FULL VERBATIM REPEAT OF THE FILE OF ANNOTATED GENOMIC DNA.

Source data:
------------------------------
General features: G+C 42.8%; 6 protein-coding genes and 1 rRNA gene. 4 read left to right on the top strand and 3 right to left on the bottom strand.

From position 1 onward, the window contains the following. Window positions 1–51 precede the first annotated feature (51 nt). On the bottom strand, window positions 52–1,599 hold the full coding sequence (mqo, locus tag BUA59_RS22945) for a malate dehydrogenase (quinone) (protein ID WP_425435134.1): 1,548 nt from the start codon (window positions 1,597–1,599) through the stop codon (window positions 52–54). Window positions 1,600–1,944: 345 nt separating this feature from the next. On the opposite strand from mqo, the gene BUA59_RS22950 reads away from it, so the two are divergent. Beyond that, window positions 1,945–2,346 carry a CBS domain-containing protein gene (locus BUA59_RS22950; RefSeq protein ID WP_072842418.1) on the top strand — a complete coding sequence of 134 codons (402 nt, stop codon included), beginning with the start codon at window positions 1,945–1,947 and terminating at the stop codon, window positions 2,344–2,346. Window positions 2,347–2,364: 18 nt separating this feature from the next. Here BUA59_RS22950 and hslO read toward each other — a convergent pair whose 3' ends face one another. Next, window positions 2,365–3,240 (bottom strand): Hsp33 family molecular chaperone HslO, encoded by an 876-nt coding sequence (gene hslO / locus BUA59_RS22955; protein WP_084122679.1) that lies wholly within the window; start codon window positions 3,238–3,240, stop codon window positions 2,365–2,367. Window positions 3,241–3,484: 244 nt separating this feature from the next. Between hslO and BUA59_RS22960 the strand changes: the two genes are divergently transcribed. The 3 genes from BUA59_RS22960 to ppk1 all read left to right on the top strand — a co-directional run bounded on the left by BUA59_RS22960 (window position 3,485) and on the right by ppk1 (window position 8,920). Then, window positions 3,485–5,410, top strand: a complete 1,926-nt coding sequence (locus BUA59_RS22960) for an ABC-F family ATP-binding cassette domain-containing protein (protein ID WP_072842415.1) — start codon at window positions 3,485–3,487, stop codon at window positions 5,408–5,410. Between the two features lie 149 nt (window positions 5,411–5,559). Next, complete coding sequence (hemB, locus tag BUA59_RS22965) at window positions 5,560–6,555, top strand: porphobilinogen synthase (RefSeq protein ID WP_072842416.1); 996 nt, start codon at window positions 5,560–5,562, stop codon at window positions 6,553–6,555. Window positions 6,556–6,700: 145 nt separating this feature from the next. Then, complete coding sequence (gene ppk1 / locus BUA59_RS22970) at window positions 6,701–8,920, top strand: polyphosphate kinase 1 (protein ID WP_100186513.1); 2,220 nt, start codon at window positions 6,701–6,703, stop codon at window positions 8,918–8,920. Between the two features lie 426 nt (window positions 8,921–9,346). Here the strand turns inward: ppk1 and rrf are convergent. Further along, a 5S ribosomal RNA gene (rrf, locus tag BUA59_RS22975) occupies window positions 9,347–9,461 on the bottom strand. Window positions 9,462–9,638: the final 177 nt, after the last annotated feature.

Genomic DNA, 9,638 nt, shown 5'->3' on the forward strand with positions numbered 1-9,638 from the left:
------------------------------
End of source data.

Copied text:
General features: G+C 42.8%; 6 protein-coding genes and 1 rRNA gene. 4 read left to right on the top strand and 3 right to left on the bottom strand.

From position 1 onward, the window contains the following. Window positions 1–51 precede the first annotated feature (51 nt). On the bottom strand, window positions 52–1,599 hold the full coding sequence (mqo, locus tag BUA59_RS22945) for a malate dehydrogenase (quinone) (protein ID WP_425435134.1): 1,548 nt from the start codon (window positions 1,597–1,599) through the stop codon (window positions 52–54). Window positions 1,600–1,944: 345 nt separating this feature from the next. On the opposite strand from mqo, the gene BUA59_RS22950 reads away from it, so the two are divergent. Beyond that, window positions 1,945–2,346 carry a CBS domain-containing protein gene (locus BUA59_RS22950; RefSeq protein ID WP_072842418.1) on the top strand — a complete coding sequence of 134 codons (402 nt, stop codon included), beginning with the start codon at window positions 1,945–1,947 and terminating at the stop codon, window positions 2,344–2,346. Window positions 2,347–2,364: 18 nt separating this feature from the next. Here BUA59_RS22950 and hslO read toward each other — a convergent pair whose 3' ends face one another. Next, window positions 2,365–3,240 (bottom strand): Hsp33 family molecular chaperone HslO, encoded by an 876-nt coding sequence (gene hslO / locus BUA59_RS22955; protein WP_084122679.1) that lies wholly within the window; start codon window positions 3,238–3,240, stop codon window positions 2,365–2,367. Window positions 3,241–3,484: 244 nt separating this feature from the next. Between hslO and BUA59_RS22960 the strand changes: the two genes are divergently transcribed. The 3 genes from BUA59_RS22960 to ppk1 all read left to right on the top strand — a co-directional run bounded on the left by BUA59_RS22960 (window position 3,485) and on the right by ppk1 (window position 8,920). Then, window positions 3,485–5,410, top strand: a complete 1,926-nt coding sequence (locus BUA59_RS22960) for an ABC-F family ATP-binding cassette domain-containing protein (protein ID WP_072842415.1) — start codon at window positions 3,485–3,487, stop codon at window positions 5,408–5,410. Between the two features lie 149 nt (window positions 5,411–5,559). Next, complete coding sequence (hemB, locus tag BUA59_RS22965) at window positions 5,560–6,555, top strand: porphobilinogen synthase (RefSeq protein ID WP_072842416.1); 996 nt, start codon at window positions 5,560–5,562, stop codon at window positions 6,553–6,555. Window positions 6,556–6,700: 145 nt separating this feature from the next. Then, complete coding sequence (gene ppk1 / locus BUA59_RS22970) at window positions 6,701–8,920, top strand: polyphosphate kinase 1 (protein ID WP_100186513.1); 2,220 nt, start codon at window positions 6,701–6,703, stop codon at window positions 8,918–8,920. Between the two features lie 426 nt (window positions 8,921–9,346). Here the strand turns inward: ppk1 and rrf are convergent. Further along, a 5S ribosomal RNA gene (rrf, locus tag BUA59_RS22975) occupies window positions 9,347–9,461 on the bottom strand. Window positions 9,462–9,638: the final 177 nt, after the last annotated feature.

Genomic DNA, 9,638 nt, shown 5'->3' on the forward strand with positions numbered 1-9,638 from the left: